Country Garden and Johor seek clarification on Forest City’s foreign investment ban

Residential buildings under construction at Forest City in Johor.
Reuters

Prime Minister Tun Dr Mahathir Mohamad’s comment about banning foreigners from purchasing units in the Forest City mega project in Johor on Monday (Aug 27) sent shockwaves that rattled both its developer Country Garden Pacificview Sdn Bhd and buyers.

While speaking at the Cities 4.0 and Business 4.0 International Confer­ence and Exhibition, the Malaysian leader said: “One thing is certain: the city that is going to be built cannot be sold to foreigners. Our objection is because it was built for foreigners and was not meant for Malaysians. Most Malaysians are unable to buy those flats.”

The comment came as a surprise because Dr Mahathir had just met the chairman of Country Garden Holdings, Yeung Kwok Keung, in a 40-minute closed-door meeting less than a fortnight ago on August 16.

The company has since issued a statement to say it believes Dr Mahathir’s comments might have been taken out of context by the media: “We are currently in touch with the Prime Minister’s Office for clarifications, as we believe Tun Mahathir’s comments may have been taken out of context in certain media reports. Today’s comments do not correspond with the content of the meeting between Tun Mahathir and Founder and Chairman of Country Garden Holdings, Yeung Kwok Keung.”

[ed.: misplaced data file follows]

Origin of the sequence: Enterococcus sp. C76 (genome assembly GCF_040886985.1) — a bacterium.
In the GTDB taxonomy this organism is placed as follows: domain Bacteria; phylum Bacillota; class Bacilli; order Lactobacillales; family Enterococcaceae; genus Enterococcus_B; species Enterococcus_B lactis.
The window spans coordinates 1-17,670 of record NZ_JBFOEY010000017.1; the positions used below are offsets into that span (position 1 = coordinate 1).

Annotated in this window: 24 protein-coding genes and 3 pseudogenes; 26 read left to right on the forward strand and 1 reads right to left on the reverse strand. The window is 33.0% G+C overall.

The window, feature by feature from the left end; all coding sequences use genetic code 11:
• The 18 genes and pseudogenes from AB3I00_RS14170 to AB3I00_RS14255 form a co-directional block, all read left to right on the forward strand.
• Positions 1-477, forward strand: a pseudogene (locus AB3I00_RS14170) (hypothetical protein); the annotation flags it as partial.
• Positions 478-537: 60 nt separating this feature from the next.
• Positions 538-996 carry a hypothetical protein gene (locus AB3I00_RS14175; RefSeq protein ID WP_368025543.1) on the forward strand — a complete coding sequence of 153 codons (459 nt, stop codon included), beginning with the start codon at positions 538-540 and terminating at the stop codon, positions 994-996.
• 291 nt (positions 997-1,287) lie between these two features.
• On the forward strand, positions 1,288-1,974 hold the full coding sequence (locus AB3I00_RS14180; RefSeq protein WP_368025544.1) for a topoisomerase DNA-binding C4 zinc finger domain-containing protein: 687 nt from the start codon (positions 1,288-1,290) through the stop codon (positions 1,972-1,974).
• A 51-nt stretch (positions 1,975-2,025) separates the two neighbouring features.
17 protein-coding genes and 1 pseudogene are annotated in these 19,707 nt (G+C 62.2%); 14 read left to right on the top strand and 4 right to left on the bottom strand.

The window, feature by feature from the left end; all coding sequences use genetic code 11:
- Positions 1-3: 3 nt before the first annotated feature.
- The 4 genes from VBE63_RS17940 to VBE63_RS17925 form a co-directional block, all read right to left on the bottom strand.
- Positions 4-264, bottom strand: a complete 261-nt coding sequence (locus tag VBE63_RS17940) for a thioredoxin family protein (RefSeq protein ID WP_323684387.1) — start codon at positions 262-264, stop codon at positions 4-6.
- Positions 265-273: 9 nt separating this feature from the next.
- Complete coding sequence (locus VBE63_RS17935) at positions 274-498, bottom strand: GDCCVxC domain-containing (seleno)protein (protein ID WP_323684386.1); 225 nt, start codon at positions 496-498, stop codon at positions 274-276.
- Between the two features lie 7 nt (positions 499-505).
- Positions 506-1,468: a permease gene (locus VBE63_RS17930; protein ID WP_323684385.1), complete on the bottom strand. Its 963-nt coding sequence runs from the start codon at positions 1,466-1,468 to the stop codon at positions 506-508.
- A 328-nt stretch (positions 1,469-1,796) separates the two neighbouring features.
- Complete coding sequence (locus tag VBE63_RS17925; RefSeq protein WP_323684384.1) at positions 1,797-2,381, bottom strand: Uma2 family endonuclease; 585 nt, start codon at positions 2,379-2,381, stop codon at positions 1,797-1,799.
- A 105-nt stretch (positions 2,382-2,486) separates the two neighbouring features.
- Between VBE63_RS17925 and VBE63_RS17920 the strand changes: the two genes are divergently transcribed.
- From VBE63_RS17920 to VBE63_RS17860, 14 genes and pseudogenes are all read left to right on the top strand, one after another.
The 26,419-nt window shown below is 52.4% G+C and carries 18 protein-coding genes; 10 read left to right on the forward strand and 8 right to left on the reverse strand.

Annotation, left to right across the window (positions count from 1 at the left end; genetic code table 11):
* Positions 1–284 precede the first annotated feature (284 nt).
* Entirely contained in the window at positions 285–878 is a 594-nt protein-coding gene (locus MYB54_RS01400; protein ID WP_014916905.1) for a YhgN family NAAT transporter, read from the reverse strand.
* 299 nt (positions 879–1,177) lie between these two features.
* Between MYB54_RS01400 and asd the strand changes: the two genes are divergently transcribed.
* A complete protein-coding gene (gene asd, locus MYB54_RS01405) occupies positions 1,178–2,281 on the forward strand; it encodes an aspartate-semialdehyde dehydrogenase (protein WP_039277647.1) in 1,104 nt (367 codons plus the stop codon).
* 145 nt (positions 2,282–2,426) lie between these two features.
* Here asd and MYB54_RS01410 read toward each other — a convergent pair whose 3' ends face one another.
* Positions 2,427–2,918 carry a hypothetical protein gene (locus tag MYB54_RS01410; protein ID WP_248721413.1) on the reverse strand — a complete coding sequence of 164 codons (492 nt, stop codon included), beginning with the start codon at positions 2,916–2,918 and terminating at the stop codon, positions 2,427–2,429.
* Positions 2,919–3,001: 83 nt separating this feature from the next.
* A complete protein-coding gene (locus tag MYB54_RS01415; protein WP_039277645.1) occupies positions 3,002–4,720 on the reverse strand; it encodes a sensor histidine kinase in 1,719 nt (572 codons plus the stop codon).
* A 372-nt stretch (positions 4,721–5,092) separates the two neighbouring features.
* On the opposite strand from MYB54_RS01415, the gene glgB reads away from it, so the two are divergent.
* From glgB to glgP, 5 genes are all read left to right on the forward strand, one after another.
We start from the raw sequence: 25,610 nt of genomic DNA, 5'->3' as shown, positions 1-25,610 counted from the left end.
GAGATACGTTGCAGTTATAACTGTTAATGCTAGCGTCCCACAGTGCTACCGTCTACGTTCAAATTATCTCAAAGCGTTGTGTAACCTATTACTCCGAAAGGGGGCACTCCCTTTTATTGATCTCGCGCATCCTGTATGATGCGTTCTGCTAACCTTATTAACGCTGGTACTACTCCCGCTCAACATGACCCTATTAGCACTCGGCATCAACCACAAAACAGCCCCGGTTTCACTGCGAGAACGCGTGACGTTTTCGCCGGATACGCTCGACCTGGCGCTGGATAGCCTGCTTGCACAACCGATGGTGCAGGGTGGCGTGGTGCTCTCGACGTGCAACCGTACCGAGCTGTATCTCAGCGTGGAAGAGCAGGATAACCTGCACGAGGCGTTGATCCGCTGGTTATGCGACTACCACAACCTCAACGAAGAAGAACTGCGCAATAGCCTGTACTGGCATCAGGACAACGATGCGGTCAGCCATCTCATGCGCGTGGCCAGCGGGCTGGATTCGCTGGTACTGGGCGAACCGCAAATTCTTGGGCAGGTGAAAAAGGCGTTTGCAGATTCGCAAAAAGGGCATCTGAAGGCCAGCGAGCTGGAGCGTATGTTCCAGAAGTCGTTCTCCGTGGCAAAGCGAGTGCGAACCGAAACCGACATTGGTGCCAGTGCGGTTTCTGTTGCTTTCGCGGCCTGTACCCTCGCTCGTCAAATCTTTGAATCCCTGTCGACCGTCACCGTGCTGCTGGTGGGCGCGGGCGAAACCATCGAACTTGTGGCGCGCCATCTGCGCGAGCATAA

The statement added: “During the meeting, Tun Mahathir reiterated that he welcomes foreign investments which could create employment opportunities, promote technology transfer and innovations that could benefit Malaysia’s economic growth and job creation.”

Country Garden also said it does not issue any permanent residency to foreign buyers of Forest City and the company had complied with all laws and regulations.

The 13.86 sq km Forest City project spans four man-made islands off the Johor coast and the $100 billion (S$136 billion) development comprises apartment blocks, houses, office towers, hotels and shopping centres. When completed, it is expected to house 700,000 residents; and according to a report in The Star, Chinese nationals accounted for about 70 percent of apartment buyers last year.

The Johor state government also said it is reaching out to the Prime Minister’s Office for clarification. “We are still trying to make sense of this new move, as we have yet to be informed,” commented Johor Housing and Rural Development Committee chairman, Dzulkefly Ahmad, who added that land, water and forest matters are all within the purview of the state government.